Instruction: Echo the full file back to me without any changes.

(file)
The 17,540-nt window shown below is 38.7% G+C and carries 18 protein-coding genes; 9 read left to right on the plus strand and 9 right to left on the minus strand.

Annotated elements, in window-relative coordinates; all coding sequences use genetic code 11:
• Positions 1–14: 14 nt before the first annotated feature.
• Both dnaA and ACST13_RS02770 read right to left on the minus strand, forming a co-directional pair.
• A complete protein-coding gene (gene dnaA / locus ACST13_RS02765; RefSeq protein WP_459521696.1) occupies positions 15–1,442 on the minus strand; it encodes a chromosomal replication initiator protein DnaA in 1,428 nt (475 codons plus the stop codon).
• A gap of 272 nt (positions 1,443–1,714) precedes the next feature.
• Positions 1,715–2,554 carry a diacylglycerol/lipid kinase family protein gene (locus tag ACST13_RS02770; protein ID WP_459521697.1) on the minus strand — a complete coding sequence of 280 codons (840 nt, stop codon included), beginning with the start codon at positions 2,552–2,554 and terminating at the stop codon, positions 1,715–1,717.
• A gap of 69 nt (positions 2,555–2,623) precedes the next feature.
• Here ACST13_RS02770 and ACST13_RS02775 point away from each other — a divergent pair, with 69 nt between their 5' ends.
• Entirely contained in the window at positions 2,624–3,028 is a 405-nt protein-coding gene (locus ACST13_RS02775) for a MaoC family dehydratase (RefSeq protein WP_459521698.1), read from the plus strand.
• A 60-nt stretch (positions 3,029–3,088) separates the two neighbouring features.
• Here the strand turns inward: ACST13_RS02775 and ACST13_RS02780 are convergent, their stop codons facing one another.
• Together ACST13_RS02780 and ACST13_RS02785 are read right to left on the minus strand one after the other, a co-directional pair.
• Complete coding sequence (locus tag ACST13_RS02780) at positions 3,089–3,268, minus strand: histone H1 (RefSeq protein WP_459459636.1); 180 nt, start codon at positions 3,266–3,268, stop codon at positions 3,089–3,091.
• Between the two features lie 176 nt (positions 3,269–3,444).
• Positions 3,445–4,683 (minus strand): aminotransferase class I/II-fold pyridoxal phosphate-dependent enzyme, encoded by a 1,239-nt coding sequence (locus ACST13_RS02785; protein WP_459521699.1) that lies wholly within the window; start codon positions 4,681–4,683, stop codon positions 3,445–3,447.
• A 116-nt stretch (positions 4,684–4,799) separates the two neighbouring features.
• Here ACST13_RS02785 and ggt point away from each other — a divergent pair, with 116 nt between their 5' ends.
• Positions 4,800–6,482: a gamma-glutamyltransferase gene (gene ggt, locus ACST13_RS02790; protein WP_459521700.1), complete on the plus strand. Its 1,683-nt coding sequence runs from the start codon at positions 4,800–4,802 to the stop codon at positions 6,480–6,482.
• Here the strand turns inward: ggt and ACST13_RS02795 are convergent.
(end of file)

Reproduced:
The 17,540-nt window shown below is 38.7% G+C and carries 18 protein-coding genes; 9 read left to right on the plus strand and 9 right to left on the minus strand.

Annotated elements, in window-relative coordinates; all coding sequences use genetic code 11:
• Positions 1–14: 14 nt before the first annotated feature.
• Both dnaA and ACST13_RS02770 read right to left on the minus strand, forming a co-directional pair.
• A complete protein-coding gene (gene dnaA / locus ACST13_RS02765; RefSeq protein WP_459521696.1) occupies positions 15–1,442 on the minus strand; it encodes a chromosomal replication initiator protein DnaA in 1,428 nt (475 codons plus the stop codon).
• A gap of 272 nt (positions 1,443–1,714) precedes the next feature.
• Positions 1,715–2,554 carry a diacylglycerol/lipid kinase family protein gene (locus tag ACST13_RS02770; protein ID WP_459521697.1) on the minus strand — a complete coding sequence of 280 codons (840 nt, stop codon included), beginning with the start codon at positions 2,552–2,554 and terminating at the stop codon, positions 1,715–1,717.
• A gap of 69 nt (positions 2,555–2,623) precedes the next feature.
• Here ACST13_RS02770 and ACST13_RS02775 point away from each other — a divergent pair, with 69 nt between their 5' ends.
• Entirely contained in the window at positions 2,624–3,028 is a 405-nt protein-coding gene (locus ACST13_RS02775) for a MaoC family dehydratase (RefSeq protein WP_459521698.1), read from the plus strand.
• A 60-nt stretch (positions 3,029–3,088) separates the two neighbouring features.
• Here the strand turns inward: ACST13_RS02775 and ACST13_RS02780 are convergent, their stop codons facing one another.
• Together ACST13_RS02780 and ACST13_RS02785 are read right to left on the minus strand one after the other, a co-directional pair.
• Complete coding sequence (locus tag ACST13_RS02780) at positions 3,089–3,268, minus strand: histone H1 (RefSeq protein WP_459459636.1); 180 nt, start codon at positions 3,266–3,268, stop codon at positions 3,089–3,091.
• Between the two features lie 176 nt (positions 3,269–3,444).
• Positions 3,445–4,683 (minus strand): aminotransferase class I/II-fold pyridoxal phosphate-dependent enzyme, encoded by a 1,239-nt coding sequence (locus ACST13_RS02785; protein WP_459521699.1) that lies wholly within the window; start codon positions 4,681–4,683, stop codon positions 3,445–3,447.
• A 116-nt stretch (positions 4,684–4,799) separates the two neighbouring features.
• Here ACST13_RS02785 and ggt point away from each other — a divergent pair, with 116 nt between their 5' ends.
• Positions 4,800–6,482: a gamma-glutamyltransferase gene (gene ggt, locus ACST13_RS02790; protein WP_459521700.1), complete on the plus strand. Its 1,683-nt coding sequence runs from the start codon at positions 4,800–4,802 to the stop codon at positions 6,480–6,482.
• Here the strand turns inward: ggt and ACST13_RS02795 are convergent.